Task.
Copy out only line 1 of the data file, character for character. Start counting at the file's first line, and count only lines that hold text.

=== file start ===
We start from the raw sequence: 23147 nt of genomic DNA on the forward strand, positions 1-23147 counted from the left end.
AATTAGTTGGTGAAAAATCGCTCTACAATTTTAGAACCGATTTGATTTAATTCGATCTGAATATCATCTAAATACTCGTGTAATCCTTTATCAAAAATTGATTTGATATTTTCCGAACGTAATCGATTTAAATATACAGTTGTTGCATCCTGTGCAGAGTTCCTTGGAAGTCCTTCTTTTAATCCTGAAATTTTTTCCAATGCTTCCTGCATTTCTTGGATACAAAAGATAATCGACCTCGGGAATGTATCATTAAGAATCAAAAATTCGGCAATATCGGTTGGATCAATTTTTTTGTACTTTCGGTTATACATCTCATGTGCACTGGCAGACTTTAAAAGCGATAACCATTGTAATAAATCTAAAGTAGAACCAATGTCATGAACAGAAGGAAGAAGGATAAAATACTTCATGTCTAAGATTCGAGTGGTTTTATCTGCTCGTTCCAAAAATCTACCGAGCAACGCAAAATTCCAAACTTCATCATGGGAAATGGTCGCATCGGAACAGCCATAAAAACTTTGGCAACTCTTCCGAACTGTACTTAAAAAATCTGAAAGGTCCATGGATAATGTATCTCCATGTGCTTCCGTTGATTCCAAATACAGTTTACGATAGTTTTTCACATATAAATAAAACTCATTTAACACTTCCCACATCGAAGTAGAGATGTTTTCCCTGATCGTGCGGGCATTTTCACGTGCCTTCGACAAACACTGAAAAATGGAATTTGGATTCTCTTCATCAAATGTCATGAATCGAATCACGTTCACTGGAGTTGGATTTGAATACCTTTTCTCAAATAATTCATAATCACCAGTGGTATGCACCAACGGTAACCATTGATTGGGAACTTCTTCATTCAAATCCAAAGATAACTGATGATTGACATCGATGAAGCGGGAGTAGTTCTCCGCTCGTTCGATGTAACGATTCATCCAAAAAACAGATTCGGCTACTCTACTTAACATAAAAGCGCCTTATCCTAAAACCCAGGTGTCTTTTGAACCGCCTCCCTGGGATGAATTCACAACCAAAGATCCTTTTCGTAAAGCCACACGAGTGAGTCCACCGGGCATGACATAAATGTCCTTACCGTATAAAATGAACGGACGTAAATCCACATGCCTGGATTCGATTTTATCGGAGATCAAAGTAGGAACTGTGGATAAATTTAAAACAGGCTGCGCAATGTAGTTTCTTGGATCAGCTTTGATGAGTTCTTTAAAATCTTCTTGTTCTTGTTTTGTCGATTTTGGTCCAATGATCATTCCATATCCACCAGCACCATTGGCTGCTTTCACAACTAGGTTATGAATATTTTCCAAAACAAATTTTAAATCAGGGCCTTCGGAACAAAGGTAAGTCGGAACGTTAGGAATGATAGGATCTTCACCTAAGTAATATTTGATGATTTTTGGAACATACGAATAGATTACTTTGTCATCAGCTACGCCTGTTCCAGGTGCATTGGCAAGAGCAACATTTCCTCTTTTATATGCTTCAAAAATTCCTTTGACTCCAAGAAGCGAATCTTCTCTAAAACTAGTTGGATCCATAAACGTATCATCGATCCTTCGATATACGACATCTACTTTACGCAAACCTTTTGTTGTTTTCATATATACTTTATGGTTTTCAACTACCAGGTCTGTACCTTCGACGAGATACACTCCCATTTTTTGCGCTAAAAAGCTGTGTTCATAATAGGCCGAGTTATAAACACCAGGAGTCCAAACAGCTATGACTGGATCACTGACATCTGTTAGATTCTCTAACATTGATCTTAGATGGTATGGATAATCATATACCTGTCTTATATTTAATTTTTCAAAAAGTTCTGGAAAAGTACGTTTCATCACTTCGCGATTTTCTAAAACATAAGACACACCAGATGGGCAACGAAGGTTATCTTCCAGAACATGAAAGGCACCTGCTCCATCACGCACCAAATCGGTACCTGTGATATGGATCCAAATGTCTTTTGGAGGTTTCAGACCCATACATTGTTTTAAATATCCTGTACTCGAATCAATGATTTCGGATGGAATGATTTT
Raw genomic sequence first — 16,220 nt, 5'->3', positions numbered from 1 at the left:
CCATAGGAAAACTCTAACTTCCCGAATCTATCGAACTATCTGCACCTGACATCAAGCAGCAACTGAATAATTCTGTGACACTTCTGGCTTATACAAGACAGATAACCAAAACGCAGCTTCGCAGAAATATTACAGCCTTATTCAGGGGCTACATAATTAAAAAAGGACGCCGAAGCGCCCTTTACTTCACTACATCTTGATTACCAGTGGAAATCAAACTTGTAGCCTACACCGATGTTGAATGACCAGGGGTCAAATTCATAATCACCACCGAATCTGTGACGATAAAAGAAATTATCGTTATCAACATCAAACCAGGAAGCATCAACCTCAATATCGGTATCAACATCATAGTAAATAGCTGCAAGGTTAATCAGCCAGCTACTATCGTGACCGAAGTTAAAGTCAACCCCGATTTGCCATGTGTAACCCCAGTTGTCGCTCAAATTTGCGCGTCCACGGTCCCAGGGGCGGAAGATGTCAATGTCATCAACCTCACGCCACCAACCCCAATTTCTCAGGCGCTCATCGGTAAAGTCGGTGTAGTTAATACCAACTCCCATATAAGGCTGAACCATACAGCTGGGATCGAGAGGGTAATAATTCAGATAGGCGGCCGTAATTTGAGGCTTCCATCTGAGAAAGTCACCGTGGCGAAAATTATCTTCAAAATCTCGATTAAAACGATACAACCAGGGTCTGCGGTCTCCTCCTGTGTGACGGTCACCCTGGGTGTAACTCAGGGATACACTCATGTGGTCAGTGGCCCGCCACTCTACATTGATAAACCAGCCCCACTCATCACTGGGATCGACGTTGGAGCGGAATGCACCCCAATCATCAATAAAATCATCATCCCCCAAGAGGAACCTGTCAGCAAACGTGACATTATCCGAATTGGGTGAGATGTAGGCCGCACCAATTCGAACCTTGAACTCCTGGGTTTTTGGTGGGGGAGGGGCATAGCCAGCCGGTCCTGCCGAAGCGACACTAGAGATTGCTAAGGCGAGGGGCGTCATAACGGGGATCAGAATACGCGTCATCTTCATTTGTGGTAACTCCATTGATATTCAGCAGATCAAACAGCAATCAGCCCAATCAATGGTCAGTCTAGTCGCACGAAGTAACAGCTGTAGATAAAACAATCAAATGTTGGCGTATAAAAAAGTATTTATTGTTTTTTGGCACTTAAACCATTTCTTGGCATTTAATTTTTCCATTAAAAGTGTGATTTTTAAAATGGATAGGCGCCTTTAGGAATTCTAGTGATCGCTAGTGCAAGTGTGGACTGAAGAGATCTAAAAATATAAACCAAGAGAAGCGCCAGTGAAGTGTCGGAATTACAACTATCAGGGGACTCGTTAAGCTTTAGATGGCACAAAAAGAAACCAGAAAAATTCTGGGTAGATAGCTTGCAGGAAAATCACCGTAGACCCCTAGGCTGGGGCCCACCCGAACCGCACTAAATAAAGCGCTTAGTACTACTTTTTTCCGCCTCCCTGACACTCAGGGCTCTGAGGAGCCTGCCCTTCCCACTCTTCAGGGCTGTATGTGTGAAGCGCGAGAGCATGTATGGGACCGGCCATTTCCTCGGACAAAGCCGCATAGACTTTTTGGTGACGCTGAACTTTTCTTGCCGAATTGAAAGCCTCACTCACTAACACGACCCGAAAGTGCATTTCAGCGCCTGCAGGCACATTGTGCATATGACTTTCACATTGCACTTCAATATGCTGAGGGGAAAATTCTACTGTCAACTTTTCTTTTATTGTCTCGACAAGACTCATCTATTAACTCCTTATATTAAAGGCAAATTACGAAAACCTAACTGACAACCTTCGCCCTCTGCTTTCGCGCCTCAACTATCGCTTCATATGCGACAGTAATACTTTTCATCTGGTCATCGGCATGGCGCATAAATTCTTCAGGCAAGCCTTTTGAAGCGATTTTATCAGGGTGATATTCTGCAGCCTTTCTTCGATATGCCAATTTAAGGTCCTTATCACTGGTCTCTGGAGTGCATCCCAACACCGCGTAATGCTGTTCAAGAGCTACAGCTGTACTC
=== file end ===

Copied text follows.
We start from the raw sequence: 23147 nt of genomic DNA on the forward strand, positions 1-23147 counted from the left end.